Time Slip (SNES) review
"When a game's music is its best feature by a wide margin, you're probably in for a rough ride. Don't get me wrong, there are some excellent soundtracks out there -- Chaos Legion's frenetic rock and the Ys series' magnificent scores come to mind -- it's just that I generally don't feel too good about things when a handful of tunes I could "legally buy" for free are the most rewarding part of a $50 product. "
When a game's music is its best feature by a wide margin, you're probably in for a rough ride. Don't get me wrong, there are some excellent soundtracks out there -- Chaos Legion's frenetic rock and the Ys series' magnificent scores come to mind -- it's just that I generally don't feel too good about things when a handful of tunes I could "legally buy" for free are the most rewarding part of a $50 product.
Time Slip's best feature is its music. By several miles.
That said, I'd be surprised if it weren't, as it's the only thing untainted by the shitty controls that plague the rest of the game. The moment this rotten Contra-clone presses start on the title screen for you (they wanted to kick things off on the right foot), you'll notice that something is up; the lanky, pale-blue Time Slip guy jumps kind of like Larry Bird would were he playing basketball on the moon. Whenever you tap the jump button, your character leaps into the air... and just kind of stays there for a while. It makes timing anything even resembling a dodge impossible, and would've made the arbitrary run-n-gun game jumping moments a frustration had this game actually been difficult. Plus, he looks stupid. I guarantee you he'd be flailing around mid-jump had Vic Tokai actually bothered to put in more than four (total) frames of animation.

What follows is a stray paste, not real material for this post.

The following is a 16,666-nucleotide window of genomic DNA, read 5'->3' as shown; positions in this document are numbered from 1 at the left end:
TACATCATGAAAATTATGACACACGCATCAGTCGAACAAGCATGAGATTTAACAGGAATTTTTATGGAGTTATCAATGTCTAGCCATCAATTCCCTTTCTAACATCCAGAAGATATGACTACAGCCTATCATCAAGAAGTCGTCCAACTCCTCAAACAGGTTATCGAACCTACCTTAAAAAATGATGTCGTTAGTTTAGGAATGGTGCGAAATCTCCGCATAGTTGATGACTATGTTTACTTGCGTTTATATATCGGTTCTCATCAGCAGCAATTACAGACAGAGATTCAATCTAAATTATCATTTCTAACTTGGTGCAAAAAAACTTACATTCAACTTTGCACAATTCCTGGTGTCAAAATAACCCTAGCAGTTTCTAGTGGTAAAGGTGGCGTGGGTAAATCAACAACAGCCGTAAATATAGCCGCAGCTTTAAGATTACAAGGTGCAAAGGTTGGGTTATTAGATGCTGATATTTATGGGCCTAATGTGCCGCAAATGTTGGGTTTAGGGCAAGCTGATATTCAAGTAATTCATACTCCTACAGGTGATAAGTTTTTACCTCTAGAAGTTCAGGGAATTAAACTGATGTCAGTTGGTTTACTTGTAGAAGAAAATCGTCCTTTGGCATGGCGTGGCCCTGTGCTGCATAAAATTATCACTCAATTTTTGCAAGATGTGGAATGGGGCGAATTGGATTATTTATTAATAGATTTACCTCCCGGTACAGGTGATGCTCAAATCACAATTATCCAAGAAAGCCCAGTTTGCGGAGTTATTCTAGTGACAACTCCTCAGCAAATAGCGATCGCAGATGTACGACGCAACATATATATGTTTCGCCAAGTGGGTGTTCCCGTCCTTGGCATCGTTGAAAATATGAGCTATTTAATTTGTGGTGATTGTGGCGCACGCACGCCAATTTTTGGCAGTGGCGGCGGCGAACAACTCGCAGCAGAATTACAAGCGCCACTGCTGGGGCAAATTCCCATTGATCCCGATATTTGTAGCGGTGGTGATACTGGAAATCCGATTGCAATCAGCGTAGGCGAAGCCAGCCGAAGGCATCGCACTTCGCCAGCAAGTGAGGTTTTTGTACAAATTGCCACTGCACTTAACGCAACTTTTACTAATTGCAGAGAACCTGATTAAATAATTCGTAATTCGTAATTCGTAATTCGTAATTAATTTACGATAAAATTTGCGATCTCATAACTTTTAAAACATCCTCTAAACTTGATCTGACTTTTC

And really, if such a basic aspect of the game fails so miserably, what hope does the rest of it have? At least Time Slip isn't an exercise in wasted potential, though; even if it controlled smoother than butter I'd still hate it. Consider the very beginning of the game, which puts our hero in the middle of a dense forest populated by Indians and chicken robots -- in medieval Britain, no less. The only way to progress is by slowly scaling the sides of the area after clearing out archers with your pathetically underpowered machinegun or nigh-useless bombs, and for some zany reason, if you take damage on some of the stage's numerous log bridges (even a stab wound!), the whole thing collapses and you plummet to the floor. WATCH OUT FOR LOG BRIDGES!
Then, logic be damned, you enter a purple cave that just happens to lie at the top of this area. No, nothing in this game makes sense. Upon entering, you'll find a perpetual wave of horrors just waiting to tear you limb from... well, no. Ominous floating skulls that -- uh -- float, holes in the wall that spew flames you could easily jump over were the controls good, Castlevania IV-style golems that do nothing to oppose you... by the time you have to battle some ridiculous long-necked monster at the end whose attacks are so manly they cause everything on screen to flicker, you'll welcome it. Not out of interest, mind you, but out of boredom.
After finishing off that exciting adventure, you arbitrarily fall into some sort of dungeon where the only notable obstacle is... a spiky box. A big spiky box. It's too high for even Time Slip's pole vaulter to leap over, so your only course of action is to pump it full of bullets and watch it scrape across the floor inch by inch until you can reach the exit.